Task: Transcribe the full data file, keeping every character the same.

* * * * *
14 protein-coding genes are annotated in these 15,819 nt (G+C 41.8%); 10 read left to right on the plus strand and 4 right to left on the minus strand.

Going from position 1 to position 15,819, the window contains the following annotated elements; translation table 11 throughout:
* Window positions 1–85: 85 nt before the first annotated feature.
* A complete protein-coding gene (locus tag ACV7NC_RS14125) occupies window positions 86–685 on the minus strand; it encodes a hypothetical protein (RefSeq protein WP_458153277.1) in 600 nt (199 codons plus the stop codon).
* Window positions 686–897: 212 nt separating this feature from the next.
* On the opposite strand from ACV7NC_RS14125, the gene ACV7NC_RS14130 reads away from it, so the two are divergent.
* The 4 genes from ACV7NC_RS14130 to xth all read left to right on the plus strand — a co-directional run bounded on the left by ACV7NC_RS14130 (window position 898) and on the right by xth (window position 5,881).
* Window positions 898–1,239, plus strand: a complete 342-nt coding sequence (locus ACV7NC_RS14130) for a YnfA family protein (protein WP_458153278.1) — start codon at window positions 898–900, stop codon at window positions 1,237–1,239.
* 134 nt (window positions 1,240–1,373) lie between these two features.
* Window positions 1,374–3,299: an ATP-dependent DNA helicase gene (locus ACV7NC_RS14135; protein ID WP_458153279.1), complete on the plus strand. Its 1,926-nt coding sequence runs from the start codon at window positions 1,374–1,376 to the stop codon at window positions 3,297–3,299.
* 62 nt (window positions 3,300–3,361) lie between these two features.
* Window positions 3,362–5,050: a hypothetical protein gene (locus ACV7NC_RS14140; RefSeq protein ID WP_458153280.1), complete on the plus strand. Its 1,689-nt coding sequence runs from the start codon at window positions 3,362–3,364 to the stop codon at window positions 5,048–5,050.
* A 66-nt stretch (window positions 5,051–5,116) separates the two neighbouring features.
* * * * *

14 protein-coding genes are annotated in these 15,819 nt (G+C 41.8%); 10 read left to right on the plus strand and 4 right to left on the minus strand.

Going from position 1 to position 15,819, the window contains the following annotated elements; translation table 11 throughout:
* Window positions 1–85: 85 nt before the first annotated feature.
* A complete protein-coding gene (locus tag ACV7NC_RS14125) occupies window positions 86–685 on the minus strand; it encodes a hypothetical protein (RefSeq protein WP_458153277.1) in 600 nt (199 codons plus the stop codon).
* Window positions 686–897: 212 nt separating this feature from the next.
* On the opposite strand from ACV7NC_RS14125, the gene ACV7NC_RS14130 reads away from it, so the two are divergent.
* The 4 genes from ACV7NC_RS14130 to xth all read left to right on the plus strand — a co-directional run bounded on the left by ACV7NC_RS14130 (window position 898) and on the right by xth (window position 5,881).
* Window positions 898–1,239, plus strand: a complete 342-nt coding sequence (locus ACV7NC_RS14130) for a YnfA family protein (protein WP_458153278.1) — start codon at window positions 898–900, stop codon at window positions 1,237–1,239.
* 134 nt (window positions 1,240–1,373) lie between these two features.
* Window positions 1,374–3,299: an ATP-dependent DNA helicase gene (locus ACV7NC_RS14135; protein ID WP_458153279.1), complete on the plus strand. Its 1,926-nt coding sequence runs from the start codon at window positions 1,374–1,376 to the stop codon at window positions 3,297–3,299.
* 62 nt (window positions 3,300–3,361) lie between these two features.
* Window positions 3,362–5,050: a hypothetical protein gene (locus ACV7NC_RS14140; RefSeq protein ID WP_458153280.1), complete on the plus strand. Its 1,689-nt coding sequence runs from the start codon at window positions 3,362–3,364 to the stop codon at window positions 5,048–5,050.
* A 66-nt stretch (window positions 5,051–5,116) separates the two neighbouring features.